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“I'm burnin' through the sky, yeah
Two hundred degrees,
That's why they call me Mister Fahrenheit”
Part 1 gave a brief overview of the mechanisms of atrial fibrillation [AF] as well as pertinent features of rate controlling agents and anticoagulation. In this brief second part, nuanced features of ventricular filling are considered as groundwork for reasoning around the hemodynamic consequences of AF.
Atrial Fibrillation and Hemodynamics
Approach to managing atrial fibrillation in the intensive care unit follows a few – sometimes challenging – questions:
- What is the hemodynamic effect of AF and how much of this is due to the AF itself [see below]?
- Are there reversible factors that can be addressed [see part 1]?
- Is AF still present despite the above and causing adverse effects [see below]?
If there is hemodynamic instability and/or on-going myocardial ischemia as a consequence of AF, direct current cardioversion [DCCV] is indicated based on low-quality evidence. The likelihood of success, however, is small in critical illness; accordingly, concurrent administration of rate or rhythm controlling agents should be strongly considered. The decision to introduce anticoagulation in the setting of DCCV should be made on a case-by-case basis given that the benefit in the critically-ill has never been quantified and this must be weighed against the patient’s bleeding risk. In the non-critically-ill, embolic stroke following cardioversion occurs almost entirely within the first 10 days. The quoted risk of embolic stroke following cardioversion is between 0 and 7% with an average risk of 1.5%.
The most commonly-encountered patient, however, is one in whom it is difficult to ascertain the hemodynamic consequences of the atrial fibrillation – is this rapid rate harming the patient’s stroke volume or is the atrial fibrillation with rapid ventricular response merely a bystander signaling an underlying evil? Certainly, hard-and-fast rules are challenging because of each patient’s individual cardiac function – including diastolic stiffness, contractility, afterload, valve function, etc.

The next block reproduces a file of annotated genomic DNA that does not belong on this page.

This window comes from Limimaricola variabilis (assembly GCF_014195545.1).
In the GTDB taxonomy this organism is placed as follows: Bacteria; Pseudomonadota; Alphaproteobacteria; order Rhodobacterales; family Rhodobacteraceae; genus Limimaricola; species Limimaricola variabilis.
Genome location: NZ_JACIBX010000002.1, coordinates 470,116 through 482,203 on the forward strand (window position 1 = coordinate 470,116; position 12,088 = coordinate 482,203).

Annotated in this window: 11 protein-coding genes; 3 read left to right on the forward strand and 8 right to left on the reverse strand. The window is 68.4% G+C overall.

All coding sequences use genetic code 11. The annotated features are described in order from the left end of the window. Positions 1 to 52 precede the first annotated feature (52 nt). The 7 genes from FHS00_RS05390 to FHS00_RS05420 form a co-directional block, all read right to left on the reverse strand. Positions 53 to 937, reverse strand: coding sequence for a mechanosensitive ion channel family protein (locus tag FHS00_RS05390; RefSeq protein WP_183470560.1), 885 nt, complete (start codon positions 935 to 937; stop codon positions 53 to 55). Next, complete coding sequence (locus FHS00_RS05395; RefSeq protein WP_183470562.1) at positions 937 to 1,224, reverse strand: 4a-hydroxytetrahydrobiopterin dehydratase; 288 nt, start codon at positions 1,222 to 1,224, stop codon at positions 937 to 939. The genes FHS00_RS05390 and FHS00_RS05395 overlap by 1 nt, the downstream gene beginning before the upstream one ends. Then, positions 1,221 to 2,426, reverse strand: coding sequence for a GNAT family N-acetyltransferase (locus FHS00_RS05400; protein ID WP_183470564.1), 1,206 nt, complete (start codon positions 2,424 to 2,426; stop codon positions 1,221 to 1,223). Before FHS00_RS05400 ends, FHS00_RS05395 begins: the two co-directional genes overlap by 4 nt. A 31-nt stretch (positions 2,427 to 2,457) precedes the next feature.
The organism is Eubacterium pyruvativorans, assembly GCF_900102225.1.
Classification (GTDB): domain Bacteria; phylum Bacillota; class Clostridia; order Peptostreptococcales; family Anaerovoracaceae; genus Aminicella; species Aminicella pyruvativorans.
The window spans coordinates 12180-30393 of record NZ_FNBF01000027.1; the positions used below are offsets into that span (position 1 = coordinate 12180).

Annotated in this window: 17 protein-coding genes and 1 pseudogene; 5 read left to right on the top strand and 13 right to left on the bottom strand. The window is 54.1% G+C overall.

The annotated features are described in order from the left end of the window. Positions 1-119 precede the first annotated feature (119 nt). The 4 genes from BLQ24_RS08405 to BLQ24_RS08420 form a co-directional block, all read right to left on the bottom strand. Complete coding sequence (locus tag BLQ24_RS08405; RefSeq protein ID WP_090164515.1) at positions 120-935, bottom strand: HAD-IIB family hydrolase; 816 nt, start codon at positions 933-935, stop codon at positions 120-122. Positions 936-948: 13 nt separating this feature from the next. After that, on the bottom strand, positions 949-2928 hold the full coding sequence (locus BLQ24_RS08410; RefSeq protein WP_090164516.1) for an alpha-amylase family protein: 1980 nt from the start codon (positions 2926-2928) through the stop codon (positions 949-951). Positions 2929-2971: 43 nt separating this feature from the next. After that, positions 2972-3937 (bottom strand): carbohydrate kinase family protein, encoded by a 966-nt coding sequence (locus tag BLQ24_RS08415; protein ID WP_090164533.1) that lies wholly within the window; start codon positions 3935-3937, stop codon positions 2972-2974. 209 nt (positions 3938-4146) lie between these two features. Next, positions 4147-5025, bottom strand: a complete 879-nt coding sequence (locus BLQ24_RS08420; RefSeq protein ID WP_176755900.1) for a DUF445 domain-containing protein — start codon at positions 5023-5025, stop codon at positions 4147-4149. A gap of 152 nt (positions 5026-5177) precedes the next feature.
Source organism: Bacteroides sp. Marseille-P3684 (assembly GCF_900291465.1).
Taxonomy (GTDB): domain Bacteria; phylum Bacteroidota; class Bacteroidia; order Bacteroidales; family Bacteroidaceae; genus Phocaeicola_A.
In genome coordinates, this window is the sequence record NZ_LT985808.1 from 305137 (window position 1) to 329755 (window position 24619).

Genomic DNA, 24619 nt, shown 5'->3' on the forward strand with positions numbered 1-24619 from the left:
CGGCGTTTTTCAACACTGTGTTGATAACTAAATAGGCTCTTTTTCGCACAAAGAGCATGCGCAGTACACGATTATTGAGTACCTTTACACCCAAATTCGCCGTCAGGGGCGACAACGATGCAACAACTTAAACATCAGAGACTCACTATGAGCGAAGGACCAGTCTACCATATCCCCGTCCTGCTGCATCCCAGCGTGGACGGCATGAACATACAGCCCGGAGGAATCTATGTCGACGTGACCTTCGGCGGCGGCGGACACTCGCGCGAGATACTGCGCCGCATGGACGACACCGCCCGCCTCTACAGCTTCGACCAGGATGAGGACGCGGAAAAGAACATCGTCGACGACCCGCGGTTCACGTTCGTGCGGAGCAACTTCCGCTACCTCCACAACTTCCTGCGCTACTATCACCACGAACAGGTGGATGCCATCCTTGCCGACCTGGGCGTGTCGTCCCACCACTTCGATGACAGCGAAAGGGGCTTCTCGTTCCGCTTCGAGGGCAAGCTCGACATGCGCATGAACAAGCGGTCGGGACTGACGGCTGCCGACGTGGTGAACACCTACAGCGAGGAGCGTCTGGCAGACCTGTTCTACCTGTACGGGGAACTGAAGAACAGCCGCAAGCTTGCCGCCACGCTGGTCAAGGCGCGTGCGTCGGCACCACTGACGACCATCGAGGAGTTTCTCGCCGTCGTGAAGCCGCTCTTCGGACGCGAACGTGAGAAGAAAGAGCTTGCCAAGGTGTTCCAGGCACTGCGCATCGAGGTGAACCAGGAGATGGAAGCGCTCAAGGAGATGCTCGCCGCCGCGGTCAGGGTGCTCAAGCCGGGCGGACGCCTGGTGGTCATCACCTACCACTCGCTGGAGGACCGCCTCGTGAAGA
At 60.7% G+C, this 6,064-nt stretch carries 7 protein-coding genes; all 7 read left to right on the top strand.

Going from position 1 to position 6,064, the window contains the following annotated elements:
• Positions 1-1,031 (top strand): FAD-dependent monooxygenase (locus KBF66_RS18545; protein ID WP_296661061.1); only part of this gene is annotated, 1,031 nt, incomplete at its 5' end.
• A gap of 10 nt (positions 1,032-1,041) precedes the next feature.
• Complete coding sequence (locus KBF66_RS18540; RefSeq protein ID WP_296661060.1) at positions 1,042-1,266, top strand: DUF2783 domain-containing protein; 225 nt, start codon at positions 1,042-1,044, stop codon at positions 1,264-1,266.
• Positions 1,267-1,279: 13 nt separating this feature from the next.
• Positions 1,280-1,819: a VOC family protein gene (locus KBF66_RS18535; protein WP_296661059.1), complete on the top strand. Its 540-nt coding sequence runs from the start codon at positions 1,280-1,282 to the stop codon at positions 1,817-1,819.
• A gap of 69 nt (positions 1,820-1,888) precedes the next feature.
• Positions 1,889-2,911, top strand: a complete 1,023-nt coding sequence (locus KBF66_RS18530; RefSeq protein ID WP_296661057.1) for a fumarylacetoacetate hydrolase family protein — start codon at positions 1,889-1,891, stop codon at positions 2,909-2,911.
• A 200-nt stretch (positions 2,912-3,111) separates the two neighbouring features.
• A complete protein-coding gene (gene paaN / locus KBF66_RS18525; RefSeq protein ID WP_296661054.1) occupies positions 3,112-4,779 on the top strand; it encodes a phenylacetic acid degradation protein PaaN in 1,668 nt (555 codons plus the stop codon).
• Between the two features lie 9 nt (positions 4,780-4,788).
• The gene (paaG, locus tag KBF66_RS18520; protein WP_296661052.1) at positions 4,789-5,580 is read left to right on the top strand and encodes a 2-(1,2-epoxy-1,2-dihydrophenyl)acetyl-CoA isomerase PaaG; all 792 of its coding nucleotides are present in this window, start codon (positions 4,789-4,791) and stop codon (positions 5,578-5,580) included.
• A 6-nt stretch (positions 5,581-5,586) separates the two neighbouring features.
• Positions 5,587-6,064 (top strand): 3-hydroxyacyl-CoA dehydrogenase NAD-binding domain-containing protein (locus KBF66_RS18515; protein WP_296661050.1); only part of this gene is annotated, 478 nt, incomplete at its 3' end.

Filling Only During Acceleration of the E-wave
One theoretical approach to this problem is to consider how AF affects diastolic filling. In AF, the a-wave in diastole is lost and filling is dominated by the early, E-wave - see figure 1A. The E wave is triangular in shape with a typical acceleration time [AT] of 80-100 milliseconds regardless of degree of LV stiffness. Thus, if we consider an extreme situation where the totality of left ventricular filling is limited to only the normal acceleration time – a filling time assumed to directly impair left ventricular end-diastolic volume – can we know what heart rate this is and consider this an upper limit of safety [see figure 1B]?In a fascinating, and perhaps forgotten, study of AF, an equation was derived relating R-R interval to total diastolic left ventricular filling time [LVFT].
LVFT = [0.834 x (R-R interval) – 219] +/- 48 [in milliseconds]
If we use this equation to limit LVFT to allow for only the acceleration time of the E-wave [see figure 1B], we find the RR interval to be 360 milliseconds [range of 310 to 405]. This RR interval represents a heart rate of 166 bpm [range of 150 bpm to 190 bpm]. In other words, in atrial fibrillation with rapid ventricular rates between 150 bpm and 190 bpm, there is only enough time for left ventricular filling to accept the first upstroke of the E wave! Interestingly, in patients of varying degrees of diastolic dysfunction, the AT is relatively preserved [ranging between 80 & 100 milliseconds]. Accordingly, ventricular rates above 150 bpm in atrial fibrillation will only afford enough diastolic time to accept the initial rise of the E-wave and – as Josh Farkas points out – ventricular rates above 150 are likely directly contributing to impaired hemodynamics.